Wednesday, August 12, 2009

Interview with Dean Birkett

KS: Dean, you are running the netlabel Rack & Ruin records. Why have you chosen such a name? What kind of aims hoped you to reach with this project initially?

DB: Rack & Ruin came about by accident. A music forum where I post had a number of users posting tracks, Eps and albums, as is with the nature of forums, it wasn’t long before these said posts had vanished from the front page and into obscurity. Upon listening to a number of these artists it became apparent that this was a real shame and so I decided to set up a website which was initially going to be a placeholder for these artists to host their music. The said artists contained the likes of Jason the Swamp, Andy’s Airport of Love, Moon Runners, Dublin Duck Dispensary, America Del Sur, Tyson Brinacombe, These are Words, Billy Say, and many many others.... we collectively put our minds together to try and come up with a suitable name which could encapsulate all artists. Initial suggestions involved ’Under the bed records’, and ’Pica Owl records’ (which was actually suggested by PWRFL PWR), but it was Kelly Filreis who came up with ’Rack & Ruin’, she is an artist who has since made a number of Rack & Ruin album covers, alongside working with the likes of Dylan Ettinger on his El Tule tape label. As for how she reached ’Rack & Ruin’, I don’t really know, and perhaps strangely I don’t feel I want to know – it seems to suit that the name is as big a mystery to myself as to any listener.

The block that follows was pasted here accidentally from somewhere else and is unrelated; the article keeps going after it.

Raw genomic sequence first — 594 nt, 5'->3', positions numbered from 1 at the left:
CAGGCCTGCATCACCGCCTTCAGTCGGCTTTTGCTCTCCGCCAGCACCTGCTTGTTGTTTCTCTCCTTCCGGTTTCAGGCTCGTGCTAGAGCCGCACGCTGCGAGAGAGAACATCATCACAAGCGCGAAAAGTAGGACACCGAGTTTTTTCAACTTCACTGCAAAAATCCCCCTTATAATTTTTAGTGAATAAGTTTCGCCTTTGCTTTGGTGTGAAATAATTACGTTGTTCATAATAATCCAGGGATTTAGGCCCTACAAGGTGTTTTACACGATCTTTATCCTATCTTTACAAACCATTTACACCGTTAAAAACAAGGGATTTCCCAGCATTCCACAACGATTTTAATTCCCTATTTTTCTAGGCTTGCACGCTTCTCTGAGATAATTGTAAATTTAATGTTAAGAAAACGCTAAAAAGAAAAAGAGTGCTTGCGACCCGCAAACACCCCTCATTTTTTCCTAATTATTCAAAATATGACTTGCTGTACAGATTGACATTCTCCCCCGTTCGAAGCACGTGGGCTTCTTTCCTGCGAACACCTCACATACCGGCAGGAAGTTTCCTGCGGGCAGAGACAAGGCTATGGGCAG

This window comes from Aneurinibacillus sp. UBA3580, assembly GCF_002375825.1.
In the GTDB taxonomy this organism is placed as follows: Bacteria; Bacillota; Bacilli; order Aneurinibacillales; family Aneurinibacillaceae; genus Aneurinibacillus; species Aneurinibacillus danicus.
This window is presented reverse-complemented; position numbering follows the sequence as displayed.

KS: The music coming out from Rack & Ruin records is ranging from weird electronica to psych folk and lo-fi. What are those connective elements between all of those artists? What is the most important aspect by a band to be recruited?

DB: I touched upon it earlier but the connection is purely another music forum – despite many of the artists sounds being very different, a fairly high percentage of artists all found each other via a music forum set up for a now defunct Canadian band, The Unicorns. As the label grew and started to reach out to more people, that is when I started to receive submissions from new artists and acts that had no connection with The Unicorns forum. I also actively persued some artists, the likes of starstarstar were found on a forum for Animal Collective – I heard a couple of tracks that they did, and felt that they definitely needed to be heard by more listeners. This has also happened recently with the likes of Frost Faire, and I have no doubt will continue to play a part in how I go about finding artists for the label.

There are many things that I look for when opting to put the music out, I do try to find acts that are either going to be very accessible or interesting and different enough, who fit into a niche market. I guess this is why Rack and Ruin really fits, as you can split the name into two seperate entities, Rack being accessible, Ruin being not so accessible. Recently I think the focus has been on the Rack side of things, as there are many many netlabels that are around that feature electronica, ambient, noise, whereas surprisingly in comparison the more accessible indie sounds are thinner on the ground.